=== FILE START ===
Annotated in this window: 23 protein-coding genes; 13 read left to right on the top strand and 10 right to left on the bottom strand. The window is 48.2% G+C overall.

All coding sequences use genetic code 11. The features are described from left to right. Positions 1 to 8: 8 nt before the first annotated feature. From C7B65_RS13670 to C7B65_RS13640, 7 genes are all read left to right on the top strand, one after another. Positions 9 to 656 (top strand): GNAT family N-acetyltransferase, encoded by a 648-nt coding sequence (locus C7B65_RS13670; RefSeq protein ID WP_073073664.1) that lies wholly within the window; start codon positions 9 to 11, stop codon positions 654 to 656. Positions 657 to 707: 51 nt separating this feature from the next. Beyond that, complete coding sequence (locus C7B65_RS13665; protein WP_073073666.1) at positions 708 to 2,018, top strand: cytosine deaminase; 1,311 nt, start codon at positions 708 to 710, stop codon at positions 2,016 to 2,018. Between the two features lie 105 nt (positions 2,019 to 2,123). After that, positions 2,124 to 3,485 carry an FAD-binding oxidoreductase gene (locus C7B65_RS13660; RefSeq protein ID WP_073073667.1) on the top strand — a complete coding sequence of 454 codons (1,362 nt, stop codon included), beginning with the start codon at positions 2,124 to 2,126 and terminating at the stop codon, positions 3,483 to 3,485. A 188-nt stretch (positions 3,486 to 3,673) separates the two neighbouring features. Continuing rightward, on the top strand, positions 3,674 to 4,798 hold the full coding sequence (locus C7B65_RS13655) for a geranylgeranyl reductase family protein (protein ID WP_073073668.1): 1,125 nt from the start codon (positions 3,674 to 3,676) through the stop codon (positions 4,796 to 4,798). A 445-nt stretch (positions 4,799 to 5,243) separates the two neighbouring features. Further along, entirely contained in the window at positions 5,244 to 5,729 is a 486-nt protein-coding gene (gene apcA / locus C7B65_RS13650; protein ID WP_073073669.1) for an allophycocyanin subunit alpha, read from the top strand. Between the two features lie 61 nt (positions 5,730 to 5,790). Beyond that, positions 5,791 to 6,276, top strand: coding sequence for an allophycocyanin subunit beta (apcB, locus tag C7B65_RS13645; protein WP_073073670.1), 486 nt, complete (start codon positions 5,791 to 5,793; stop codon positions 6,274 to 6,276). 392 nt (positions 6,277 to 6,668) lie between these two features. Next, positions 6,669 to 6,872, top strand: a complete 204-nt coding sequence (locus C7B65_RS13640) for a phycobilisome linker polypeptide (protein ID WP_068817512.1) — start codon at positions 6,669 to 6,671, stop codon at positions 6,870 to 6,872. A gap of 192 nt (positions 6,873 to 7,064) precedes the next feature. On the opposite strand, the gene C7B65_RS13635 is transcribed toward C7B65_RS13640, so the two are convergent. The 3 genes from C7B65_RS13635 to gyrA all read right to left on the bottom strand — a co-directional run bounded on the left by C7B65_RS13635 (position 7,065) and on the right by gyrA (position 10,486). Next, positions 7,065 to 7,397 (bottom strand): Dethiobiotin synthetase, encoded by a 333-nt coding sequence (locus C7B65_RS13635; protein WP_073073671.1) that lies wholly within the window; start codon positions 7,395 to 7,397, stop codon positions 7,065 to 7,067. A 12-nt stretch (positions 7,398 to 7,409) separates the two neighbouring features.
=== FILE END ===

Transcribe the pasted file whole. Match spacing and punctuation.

Annotated in this window: 23 protein-coding genes; 13 read left to right on the top strand and 10 right to left on the bottom strand. The window is 48.2% G+C overall.

All coding sequences use genetic code 11. The features are described from left to right. Positions 1 to 8: 8 nt before the first annotated feature. From C7B65_RS13670 to C7B65_RS13640, 7 genes are all read left to right on the top strand, one after another. Positions 9 to 656 (top strand): GNAT family N-acetyltransferase, encoded by a 648-nt coding sequence (locus C7B65_RS13670; RefSeq protein ID WP_073073664.1) that lies wholly within the window; start codon positions 9 to 11, stop codon positions 654 to 656. Positions 657 to 707: 51 nt separating this feature from the next. Beyond that, complete coding sequence (locus C7B65_RS13665; protein WP_073073666.1) at positions 708 to 2,018, top strand: cytosine deaminase; 1,311 nt, start codon at positions 708 to 710, stop codon at positions 2,016 to 2,018. Between the two features lie 105 nt (positions 2,019 to 2,123). After that, positions 2,124 to 3,485 carry an FAD-binding oxidoreductase gene (locus C7B65_RS13660; RefSeq protein ID WP_073073667.1) on the top strand — a complete coding sequence of 454 codons (1,362 nt, stop codon included), beginning with the start codon at positions 2,124 to 2,126 and terminating at the stop codon, positions 3,483 to 3,485. A 188-nt stretch (positions 3,486 to 3,673) separates the two neighbouring features. Continuing rightward, on the top strand, positions 3,674 to 4,798 hold the full coding sequence (locus C7B65_RS13655) for a geranylgeranyl reductase family protein (protein ID WP_073073668.1): 1,125 nt from the start codon (positions 3,674 to 3,676) through the stop codon (positions 4,796 to 4,798). A 445-nt stretch (positions 4,799 to 5,243) separates the two neighbouring features. Further along, entirely contained in the window at positions 5,244 to 5,729 is a 486-nt protein-coding gene (gene apcA / locus C7B65_RS13650; protein ID WP_073073669.1) for an allophycocyanin subunit alpha, read from the top strand. Between the two features lie 61 nt (positions 5,730 to 5,790). Beyond that, positions 5,791 to 6,276, top strand: coding sequence for an allophycocyanin subunit beta (apcB, locus tag C7B65_RS13645; protein WP_073073670.1), 486 nt, complete (start codon positions 5,791 to 5,793; stop codon positions 6,274 to 6,276). 392 nt (positions 6,277 to 6,668) lie between these two features. Next, positions 6,669 to 6,872, top strand: a complete 204-nt coding sequence (locus C7B65_RS13640) for a phycobilisome linker polypeptide (protein ID WP_068817512.1) — start codon at positions 6,669 to 6,671, stop codon at positions 6,870 to 6,872. A gap of 192 nt (positions 6,873 to 7,064) precedes the next feature. On the opposite strand, the gene C7B65_RS13635 is transcribed toward C7B65_RS13640, so the two are convergent. The 3 genes from C7B65_RS13635 to gyrA all read right to left on the bottom strand — a co-directional run bounded on the left by C7B65_RS13635 (position 7,065) and on the right by gyrA (position 10,486). Next, positions 7,065 to 7,397 (bottom strand): Dethiobiotin synthetase, encoded by a 333-nt coding sequence (locus C7B65_RS13635; protein WP_073073671.1) that lies wholly within the window; start codon positions 7,395 to 7,397, stop codon positions 7,065 to 7,067. A 12-nt stretch (positions 7,398 to 7,409) separates the two neighbouring features.